As I began crafting my 2023 TBR, I was pleased to see how many amazing books are coming out this month. It has given me something to look forward to now that the holiday season is over. With many amazing books on the horizon, start the year strong with Heather Fawcett’s new release, Emily Wilde’s Encyclopaedia of Faeries.
The small sea village of Hrafnsvik is not prepared for Emily Wilde. The cold-hearted professor arrives in town determined to conduct research on the local faerie population, and finish her project, the first faerie encyclopaedia. Emily is an intellectual with a one-track mind, and she ravenously searches for details about faeries. Her brusque demeanor does her no favors with the locals, but Emily’s prickly nature becomes more tolerable when her colleague Wendell Bambleby arrives unexpectedly. Together, the professors will unearth the village’s stories and immerse themselves in perilous situations to solve the faerie activity plaguing the town.
The story is told as though we’re reading Emily’s journal, and each chapter is listed as a specific date during her fieldwork. The professor writes down every minute detail of her day and interactions, so it feels no different from any other book. But Emily’s personal touch is ever present, and the book’s framing gives us insight into her mind and incredible faerie knowledge. To add to the intellectual vibe, there are footnotes throughout the book where Emily expands on the extraneous faerie information she mentions in her research. While some were more interesting than others, the footnotes did showcase how vast the field of study is. These additions are not necessary for the plot, but they do expand the world.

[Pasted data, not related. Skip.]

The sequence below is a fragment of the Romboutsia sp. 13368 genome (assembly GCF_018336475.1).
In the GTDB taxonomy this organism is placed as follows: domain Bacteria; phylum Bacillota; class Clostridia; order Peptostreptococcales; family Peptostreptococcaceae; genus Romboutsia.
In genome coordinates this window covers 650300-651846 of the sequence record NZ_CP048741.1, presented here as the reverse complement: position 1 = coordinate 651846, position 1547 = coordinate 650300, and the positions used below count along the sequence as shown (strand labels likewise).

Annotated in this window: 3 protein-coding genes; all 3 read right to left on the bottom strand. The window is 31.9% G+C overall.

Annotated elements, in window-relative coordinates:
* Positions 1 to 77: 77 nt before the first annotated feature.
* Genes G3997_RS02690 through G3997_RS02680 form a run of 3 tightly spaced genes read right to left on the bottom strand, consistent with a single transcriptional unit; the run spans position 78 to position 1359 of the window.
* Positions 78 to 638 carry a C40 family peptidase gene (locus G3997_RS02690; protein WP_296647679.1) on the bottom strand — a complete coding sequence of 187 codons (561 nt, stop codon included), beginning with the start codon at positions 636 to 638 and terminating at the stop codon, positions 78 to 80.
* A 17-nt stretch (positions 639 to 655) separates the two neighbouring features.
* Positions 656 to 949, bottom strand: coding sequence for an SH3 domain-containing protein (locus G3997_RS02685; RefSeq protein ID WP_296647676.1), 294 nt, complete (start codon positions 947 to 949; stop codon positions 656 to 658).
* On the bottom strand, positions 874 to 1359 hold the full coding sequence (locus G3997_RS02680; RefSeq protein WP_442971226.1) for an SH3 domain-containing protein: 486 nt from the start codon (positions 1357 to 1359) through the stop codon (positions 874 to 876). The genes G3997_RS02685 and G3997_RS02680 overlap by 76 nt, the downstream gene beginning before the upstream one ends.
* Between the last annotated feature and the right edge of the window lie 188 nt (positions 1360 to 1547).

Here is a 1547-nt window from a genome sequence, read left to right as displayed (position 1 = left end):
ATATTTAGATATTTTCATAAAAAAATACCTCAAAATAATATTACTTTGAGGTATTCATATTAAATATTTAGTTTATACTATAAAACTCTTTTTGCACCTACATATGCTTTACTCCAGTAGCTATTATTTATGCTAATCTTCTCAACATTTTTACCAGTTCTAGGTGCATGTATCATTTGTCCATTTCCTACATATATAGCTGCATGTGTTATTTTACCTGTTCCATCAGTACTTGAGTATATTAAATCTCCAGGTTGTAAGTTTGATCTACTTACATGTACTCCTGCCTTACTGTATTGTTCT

Our characters on this journey are over the top and incredibly fun. Emily thrives on the pursuit of knowledge. She is delighted by any toadstool-covered trail leading to mortal demise. She isn’t cruel per se, but she prioritizes scientific discovery above all else, and it doesn’t make her a popular person. Emily often reminded me of the fae with her emotionally detached perspective. The only person who finds her unbecoming nature endearing is her colleague and rival Wendell Bambleby. Wendell’s haughty and effervescent personality is captivating. Wendell is able to charm all those around him even though he is a selfish, spoiled prick at times. Put these two characters together and you get magic. I was enchanted by their playful, cruel banter and it played out nicely amongst the whimsy of faerie.
The most important part of this book is the faerie elements and it absolutely delivers. From references in the scholarly community to the illuminating tales told by the locals in Hrafnsvik to Emily’s run ins with the folk, it’s all as magical and terrifying as you hope it would be. The exciting part about this book is that faeries are real and are studied at length. The lore that is created about them is vast and they possess certain qualities based on their region. Emily tells us a lot about the variations and beliefs held by the scholars. Even though they are real, the fae are still elusive and much about them is not known. This is where Emily’s tale becomes so fun because even armed with incredible faerie knowledge she encounters situations that challenge her.
Snuggle with a warm blanket this January and explore the forests of Hrafnsvik for guaranteed run-ins with the fae in Emily Wilde’s Encyclopaedia of Faeries. You can safely interact with the folk from afar and suffer none of the consequences. You will, however, have read a great book to start off the new year.
Rating: Emily Wilde’s Encyclopaedia of Faeries – 7.0/10
I received an ARC of this book in exchange for an unbiased review. The thoughts on this story are my own.